The first detailed analysis of global cereal production has shown that harvests of wheat, maize and rice have suffered greater losses since the 1980s from drought and heat compared to previous decades.
The findings question whether increased levels of carbon dioxide in the atmosphere are having a discernible “fertilising effect” on crop production that could outweigh the damaging effect on harvests caused by extreme weather events such as droughts and heatwaves exacerbated by global warming.
An analysis of national production of 16 different cereal crops in 177 countries, and a comparison with the effects of about 2,800 weather disasters between 1964 and 2007, provides a detailed snapshot of how extreme weather has affected overall cereal production globally, scientists said.
The study, reported in The Independent, found that drought and heatwaves reduced cereal harvests by between 9 per cent and 10 per cent on average in the affected countries.
The technically advanced arable farms of North America, Europe and Australia were even more strongly affected than the developing world, with average production cuts of about 20 per cent.
“We found that extreme weather disasters such as droughts and heatwaves substantially reduce crop production, and the impacts are worse in richer countries,” said Pedram Rowhani of Sussex University and a co-author of the study.
“The frequency and severity of these extreme weather events is expected to increase in the future. If we do not adapt our agricultural systems to become more resilient to these shocks we can anticipate even larger losses in the future,” Dr Rowhani said.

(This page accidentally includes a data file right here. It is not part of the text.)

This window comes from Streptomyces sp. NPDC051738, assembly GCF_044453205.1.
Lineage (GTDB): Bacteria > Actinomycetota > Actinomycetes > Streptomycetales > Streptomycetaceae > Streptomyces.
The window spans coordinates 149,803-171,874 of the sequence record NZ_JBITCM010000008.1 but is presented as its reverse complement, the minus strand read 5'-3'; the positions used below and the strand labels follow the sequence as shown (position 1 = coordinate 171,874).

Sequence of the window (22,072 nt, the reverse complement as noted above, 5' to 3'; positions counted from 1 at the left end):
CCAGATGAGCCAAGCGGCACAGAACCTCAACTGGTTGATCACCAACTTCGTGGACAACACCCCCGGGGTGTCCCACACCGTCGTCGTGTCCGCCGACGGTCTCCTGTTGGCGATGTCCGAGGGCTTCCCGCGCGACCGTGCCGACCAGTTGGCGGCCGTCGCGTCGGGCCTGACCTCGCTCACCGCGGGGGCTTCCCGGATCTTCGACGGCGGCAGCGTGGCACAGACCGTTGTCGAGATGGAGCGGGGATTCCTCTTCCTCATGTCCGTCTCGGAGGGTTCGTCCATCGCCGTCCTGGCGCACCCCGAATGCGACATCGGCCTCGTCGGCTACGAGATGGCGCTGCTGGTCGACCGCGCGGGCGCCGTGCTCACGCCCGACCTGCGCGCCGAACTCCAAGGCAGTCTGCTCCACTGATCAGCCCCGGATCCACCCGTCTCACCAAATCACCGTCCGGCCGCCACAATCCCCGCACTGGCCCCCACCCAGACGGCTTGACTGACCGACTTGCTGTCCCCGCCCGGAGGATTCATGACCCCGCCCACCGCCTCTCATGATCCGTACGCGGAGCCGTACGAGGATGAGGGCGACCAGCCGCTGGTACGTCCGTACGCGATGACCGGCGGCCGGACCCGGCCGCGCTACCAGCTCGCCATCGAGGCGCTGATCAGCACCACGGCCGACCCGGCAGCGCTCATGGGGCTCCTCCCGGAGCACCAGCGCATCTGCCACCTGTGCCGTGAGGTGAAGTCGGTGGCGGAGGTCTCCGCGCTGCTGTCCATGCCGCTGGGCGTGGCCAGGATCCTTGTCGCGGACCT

The analysis was published in the journal Nature.
It found that losses in average cereal producton caused by more recent droughts had increased in more recent years, with average reductions of about 13.7 per cent compared to losses of about 6.7 per cent prior to the mid-1980s. It also showed that cereal production soon bounced back after a drought year.
“We have always known that extreme weather causes crop production losses. But until now we did not know exactly how much global production was lost to such extreme weather events, and how they varied by different regions of the world,” said Navin Ramankutty, professor of global food security and sustainability at the University of British Columbia in Canada, and senior author.
The suprising finding that advanced countries apparently are more susceptible to crop losses due to droughts and heatwaves compared to less advanced nations may reflect differences in scale and the farming methods employed in growing and harvesting cereals, the scientists said.